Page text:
New Jersey officials blast $15 toll for New York congestion pricing



(The Center Square) — New Jersey officials are blasting the New York Metropolitan Transportation Authority’s plans to charge motorists $15 to enter Manhattan as part of the nation’s first congestion pricing program.

The MTA’s Traffic Mobility Review Board will recommend the new toll charges when it meets next week, according to a report leaked to news outlets. The new tolling charges would go into effect in mid-2024 under the panel’s recommendations.

The new charges will include a $15 toll for passenger vehicles entering the city from 5 a.m. to 9 p.m., a $24 toll for small trucks and a $36 charge for larger trucks, like 18-wheelers. Ride-hailing services like Uber and Lyft will pay a $2.50 surcharge.

Gov. Phil Murphy said the leaked tolling report “demonstrates the rushed and opaque process that the MTA and the Traffic Mobility Review Board have pursued to impose an unfair and ill-conceived congestion pricing tolling scheme on New Jersey commuters.”

“Everyone in the region deserves access to more reliable mass transit, but placing an unjustified financial burden on New Jersey commuters is wrong,” he said in a statement. “We are left with no choice than to continue addressing our concerns through litigation.”

Murphy, a Democrat, said he supports the congestion pricing concept, but it must be “structured in a way that is fair to all sides.”

“This plan is neither fair nor equitable,” he said.

Other New Jersey officials also blasted the proposed tolls, saying they will saddle motorists with thousands of dollars a year in costs and increase pollution.

“As advertised, New York is officially sticking it to Jersey families with their commuter-crushing Congestion Tax,” said Rep. Josh Gottheimer, a New Jersey Democrat. “If it wasn’t costly enough, the Congestion Tax will also increase toxic, cancer-causing pollution in Jersey.”

The issue has driven a wedge between political leaders from both Democrat-led states as state and federal courts consider legal challenges.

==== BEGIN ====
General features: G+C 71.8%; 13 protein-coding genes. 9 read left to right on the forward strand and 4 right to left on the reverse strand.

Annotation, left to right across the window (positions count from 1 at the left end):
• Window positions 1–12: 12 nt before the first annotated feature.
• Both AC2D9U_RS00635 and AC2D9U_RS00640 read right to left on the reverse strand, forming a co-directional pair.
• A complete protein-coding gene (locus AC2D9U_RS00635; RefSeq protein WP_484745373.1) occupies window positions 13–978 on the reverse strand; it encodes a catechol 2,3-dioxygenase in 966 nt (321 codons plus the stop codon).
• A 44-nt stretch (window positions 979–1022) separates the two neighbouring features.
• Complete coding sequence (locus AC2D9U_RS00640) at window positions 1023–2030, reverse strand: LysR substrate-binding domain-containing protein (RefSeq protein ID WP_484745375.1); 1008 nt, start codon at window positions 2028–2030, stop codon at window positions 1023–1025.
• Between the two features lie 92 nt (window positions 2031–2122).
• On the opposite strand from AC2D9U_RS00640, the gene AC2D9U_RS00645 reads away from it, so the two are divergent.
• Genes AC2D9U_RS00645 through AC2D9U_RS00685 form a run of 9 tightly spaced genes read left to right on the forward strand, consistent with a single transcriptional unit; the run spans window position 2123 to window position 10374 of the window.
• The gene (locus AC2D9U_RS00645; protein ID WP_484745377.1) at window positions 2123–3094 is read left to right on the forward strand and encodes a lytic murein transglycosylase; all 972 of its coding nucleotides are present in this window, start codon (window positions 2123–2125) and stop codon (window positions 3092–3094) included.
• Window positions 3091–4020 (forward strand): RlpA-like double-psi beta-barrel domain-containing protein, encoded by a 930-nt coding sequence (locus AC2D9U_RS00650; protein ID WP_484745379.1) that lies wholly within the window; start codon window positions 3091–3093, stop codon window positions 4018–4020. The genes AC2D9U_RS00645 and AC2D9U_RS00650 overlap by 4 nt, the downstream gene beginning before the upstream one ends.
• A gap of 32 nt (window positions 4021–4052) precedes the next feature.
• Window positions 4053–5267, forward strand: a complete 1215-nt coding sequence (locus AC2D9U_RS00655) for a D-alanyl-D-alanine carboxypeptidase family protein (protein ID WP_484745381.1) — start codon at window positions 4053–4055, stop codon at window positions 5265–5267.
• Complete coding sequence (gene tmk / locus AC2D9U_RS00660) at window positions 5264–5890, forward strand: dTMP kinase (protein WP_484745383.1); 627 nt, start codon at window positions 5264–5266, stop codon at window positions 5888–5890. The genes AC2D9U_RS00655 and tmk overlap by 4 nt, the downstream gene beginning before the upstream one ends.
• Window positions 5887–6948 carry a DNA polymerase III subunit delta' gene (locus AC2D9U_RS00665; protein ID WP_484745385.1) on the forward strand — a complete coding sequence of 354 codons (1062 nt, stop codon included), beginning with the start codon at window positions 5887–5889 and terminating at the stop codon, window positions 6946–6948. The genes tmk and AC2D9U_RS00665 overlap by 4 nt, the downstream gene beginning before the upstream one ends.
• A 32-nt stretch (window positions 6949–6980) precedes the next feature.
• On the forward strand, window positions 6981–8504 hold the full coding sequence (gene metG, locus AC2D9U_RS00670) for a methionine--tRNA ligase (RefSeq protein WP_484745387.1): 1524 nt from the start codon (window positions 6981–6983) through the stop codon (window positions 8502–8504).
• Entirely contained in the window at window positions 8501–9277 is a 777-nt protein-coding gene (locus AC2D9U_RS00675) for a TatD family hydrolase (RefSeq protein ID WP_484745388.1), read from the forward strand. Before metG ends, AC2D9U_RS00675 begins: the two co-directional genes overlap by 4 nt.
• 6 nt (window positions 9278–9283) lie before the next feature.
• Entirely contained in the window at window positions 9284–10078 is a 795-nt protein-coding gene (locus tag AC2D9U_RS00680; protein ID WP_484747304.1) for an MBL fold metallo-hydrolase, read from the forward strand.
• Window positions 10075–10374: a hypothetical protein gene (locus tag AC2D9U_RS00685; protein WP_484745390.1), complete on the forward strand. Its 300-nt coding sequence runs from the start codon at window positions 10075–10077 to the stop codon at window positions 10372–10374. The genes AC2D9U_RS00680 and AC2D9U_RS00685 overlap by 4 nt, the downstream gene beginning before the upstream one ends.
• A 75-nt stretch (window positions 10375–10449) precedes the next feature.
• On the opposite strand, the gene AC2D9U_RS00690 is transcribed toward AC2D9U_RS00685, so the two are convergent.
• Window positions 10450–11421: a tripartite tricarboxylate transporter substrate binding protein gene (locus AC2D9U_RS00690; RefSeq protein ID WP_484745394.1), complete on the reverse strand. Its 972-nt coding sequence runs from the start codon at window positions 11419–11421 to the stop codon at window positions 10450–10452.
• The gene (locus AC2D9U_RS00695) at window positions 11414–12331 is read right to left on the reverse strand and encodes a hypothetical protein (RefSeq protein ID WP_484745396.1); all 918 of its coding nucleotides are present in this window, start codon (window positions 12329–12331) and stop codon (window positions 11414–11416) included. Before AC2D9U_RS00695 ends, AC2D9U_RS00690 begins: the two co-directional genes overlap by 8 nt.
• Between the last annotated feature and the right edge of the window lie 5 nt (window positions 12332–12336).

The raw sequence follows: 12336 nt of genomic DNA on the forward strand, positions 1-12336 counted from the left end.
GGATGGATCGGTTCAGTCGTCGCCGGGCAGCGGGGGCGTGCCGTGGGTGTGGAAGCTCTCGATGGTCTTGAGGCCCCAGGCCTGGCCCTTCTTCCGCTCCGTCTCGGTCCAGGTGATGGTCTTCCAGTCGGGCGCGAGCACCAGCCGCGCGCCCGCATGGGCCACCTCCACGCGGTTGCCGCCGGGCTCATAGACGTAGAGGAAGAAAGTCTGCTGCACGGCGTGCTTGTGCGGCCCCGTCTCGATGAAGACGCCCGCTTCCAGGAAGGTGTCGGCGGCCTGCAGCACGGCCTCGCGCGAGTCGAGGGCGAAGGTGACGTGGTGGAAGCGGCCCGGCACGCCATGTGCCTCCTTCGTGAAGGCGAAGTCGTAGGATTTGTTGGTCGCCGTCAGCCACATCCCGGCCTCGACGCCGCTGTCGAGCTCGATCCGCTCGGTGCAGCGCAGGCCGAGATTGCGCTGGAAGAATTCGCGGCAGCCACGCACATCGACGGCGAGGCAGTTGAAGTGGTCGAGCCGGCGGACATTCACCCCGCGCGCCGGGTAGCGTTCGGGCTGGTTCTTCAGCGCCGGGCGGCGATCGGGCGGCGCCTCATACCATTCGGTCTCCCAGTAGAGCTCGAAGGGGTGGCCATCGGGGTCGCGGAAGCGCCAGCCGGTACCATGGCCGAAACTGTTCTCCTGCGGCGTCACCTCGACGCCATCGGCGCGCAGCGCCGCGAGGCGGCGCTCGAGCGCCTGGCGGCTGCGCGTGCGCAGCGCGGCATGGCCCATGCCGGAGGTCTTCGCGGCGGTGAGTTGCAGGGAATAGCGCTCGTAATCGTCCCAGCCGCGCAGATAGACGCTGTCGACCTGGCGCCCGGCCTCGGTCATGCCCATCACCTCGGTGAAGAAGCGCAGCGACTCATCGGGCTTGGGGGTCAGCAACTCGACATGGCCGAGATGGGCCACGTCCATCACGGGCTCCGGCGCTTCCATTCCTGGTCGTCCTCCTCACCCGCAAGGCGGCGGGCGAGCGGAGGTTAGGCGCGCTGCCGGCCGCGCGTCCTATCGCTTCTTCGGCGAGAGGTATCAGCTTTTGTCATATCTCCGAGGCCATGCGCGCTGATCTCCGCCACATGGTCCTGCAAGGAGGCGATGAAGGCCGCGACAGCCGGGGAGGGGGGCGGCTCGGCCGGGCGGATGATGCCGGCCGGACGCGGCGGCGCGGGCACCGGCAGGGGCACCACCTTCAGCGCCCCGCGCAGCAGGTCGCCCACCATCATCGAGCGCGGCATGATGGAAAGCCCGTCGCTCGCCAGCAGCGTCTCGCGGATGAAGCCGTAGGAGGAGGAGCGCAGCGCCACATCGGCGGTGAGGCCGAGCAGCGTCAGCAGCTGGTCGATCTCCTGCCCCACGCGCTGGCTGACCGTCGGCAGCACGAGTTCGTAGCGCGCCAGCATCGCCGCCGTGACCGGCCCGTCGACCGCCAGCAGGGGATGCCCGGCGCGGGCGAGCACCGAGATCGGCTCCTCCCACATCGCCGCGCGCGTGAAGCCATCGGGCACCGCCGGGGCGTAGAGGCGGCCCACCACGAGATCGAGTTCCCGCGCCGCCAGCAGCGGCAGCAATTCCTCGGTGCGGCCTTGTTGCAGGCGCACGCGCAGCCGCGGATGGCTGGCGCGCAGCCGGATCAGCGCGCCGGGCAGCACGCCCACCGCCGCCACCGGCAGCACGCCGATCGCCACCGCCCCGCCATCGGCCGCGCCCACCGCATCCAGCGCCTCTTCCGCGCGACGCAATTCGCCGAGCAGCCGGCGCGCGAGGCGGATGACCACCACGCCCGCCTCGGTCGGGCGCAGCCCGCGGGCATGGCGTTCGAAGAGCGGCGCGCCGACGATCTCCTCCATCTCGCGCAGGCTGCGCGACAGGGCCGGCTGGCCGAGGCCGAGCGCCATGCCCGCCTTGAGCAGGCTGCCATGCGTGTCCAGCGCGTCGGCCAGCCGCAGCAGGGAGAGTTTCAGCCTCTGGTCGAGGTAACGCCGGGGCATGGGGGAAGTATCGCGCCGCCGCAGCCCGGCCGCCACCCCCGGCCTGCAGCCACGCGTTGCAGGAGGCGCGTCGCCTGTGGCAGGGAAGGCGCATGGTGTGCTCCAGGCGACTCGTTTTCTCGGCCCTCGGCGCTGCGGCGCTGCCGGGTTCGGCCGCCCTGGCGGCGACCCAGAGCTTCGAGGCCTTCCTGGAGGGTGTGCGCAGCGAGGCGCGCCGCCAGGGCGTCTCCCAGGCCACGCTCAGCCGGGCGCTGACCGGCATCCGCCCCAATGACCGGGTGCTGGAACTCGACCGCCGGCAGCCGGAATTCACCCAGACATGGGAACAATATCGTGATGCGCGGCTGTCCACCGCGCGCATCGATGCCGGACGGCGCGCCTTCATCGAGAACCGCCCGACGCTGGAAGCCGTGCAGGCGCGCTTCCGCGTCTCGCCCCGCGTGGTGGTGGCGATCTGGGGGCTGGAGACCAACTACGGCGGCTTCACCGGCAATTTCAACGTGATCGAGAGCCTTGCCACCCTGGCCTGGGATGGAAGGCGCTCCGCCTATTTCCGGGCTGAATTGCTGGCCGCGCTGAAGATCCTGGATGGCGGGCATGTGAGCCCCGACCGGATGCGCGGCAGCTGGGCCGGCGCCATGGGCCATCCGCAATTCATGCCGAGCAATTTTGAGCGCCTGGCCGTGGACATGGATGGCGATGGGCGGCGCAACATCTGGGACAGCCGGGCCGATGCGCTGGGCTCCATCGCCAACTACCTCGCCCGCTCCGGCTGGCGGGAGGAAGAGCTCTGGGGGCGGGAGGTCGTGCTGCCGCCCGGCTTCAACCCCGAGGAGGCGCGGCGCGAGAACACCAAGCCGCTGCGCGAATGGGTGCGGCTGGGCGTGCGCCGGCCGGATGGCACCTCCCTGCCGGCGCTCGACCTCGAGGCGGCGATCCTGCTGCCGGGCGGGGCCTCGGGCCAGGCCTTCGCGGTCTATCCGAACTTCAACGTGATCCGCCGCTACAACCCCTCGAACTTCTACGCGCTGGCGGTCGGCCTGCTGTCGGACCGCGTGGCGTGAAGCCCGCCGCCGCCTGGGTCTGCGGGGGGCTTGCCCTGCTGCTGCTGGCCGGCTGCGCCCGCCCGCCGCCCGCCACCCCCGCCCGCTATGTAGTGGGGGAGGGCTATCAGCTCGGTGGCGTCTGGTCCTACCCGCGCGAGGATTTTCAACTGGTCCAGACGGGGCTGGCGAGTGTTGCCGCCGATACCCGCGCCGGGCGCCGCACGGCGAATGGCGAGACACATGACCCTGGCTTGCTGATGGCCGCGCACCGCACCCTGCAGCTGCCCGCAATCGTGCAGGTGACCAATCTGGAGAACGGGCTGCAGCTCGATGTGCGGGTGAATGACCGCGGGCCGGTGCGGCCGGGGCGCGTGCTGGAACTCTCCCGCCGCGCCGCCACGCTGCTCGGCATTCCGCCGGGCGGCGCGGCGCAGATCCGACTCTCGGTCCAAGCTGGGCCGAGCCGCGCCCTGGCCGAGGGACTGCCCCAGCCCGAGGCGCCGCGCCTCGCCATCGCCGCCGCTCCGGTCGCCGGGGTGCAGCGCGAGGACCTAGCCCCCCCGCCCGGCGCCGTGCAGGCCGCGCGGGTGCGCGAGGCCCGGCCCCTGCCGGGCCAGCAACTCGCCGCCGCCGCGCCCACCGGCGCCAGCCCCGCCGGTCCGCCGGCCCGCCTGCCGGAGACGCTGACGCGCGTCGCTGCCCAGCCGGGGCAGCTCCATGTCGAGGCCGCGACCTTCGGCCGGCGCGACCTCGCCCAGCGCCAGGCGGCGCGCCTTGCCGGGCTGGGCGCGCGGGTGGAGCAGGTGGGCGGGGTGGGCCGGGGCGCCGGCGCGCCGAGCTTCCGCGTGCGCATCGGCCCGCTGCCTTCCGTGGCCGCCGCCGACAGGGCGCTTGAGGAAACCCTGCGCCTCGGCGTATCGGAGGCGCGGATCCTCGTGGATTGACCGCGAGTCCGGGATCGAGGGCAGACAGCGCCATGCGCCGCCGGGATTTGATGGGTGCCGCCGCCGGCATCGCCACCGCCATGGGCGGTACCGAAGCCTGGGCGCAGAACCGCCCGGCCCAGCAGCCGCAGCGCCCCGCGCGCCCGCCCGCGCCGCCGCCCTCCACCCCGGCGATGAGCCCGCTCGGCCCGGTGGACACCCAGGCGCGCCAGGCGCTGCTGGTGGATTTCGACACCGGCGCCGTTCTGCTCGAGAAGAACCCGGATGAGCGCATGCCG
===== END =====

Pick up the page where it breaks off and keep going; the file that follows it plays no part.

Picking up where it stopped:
New Jersey filed a lawsuit against the U.S. Department of Transportation and Federal Highway Administration in July, alleging the federal agencies violated the National Environmental Protection Act and the Clean Air Act by giving a green light to the congestion pricing plan.

Earlier this month, Fort Lee, New Jersey, Mayor Mark Sokolich filed a class action lawsuit against the DOT and New York agencies, arguing that the MTA’s congestion pricing will endanger public health by creating more pollution.

New York officials say the new fee will bring in about $1 billion annually that the agency will use as leverage to borrow more money for its $51 billion multi-year capital plan.

New York City Mayor Eric Adams and Gov. Kathy Hochul have defended the new pricing plan, which was approved by the state Legislature in 2019. They claim it will help reduce the region’s traffic congestion and blunt the impact of climate change by reducing tailpipe pollution.

The MTA says it has made concessions to ease criticism of the plan, including a 25% discount for low-income commuters, or those making $50,000 annually, on-peak and off-peak tolls if they make at least 10 trips to the zone.

But that has done little to sway New Jersey officials, who continue to argue the new tolling system is a “cash grab” to bail out the MTA, facing record deficits, at the expense of motorists from other states.

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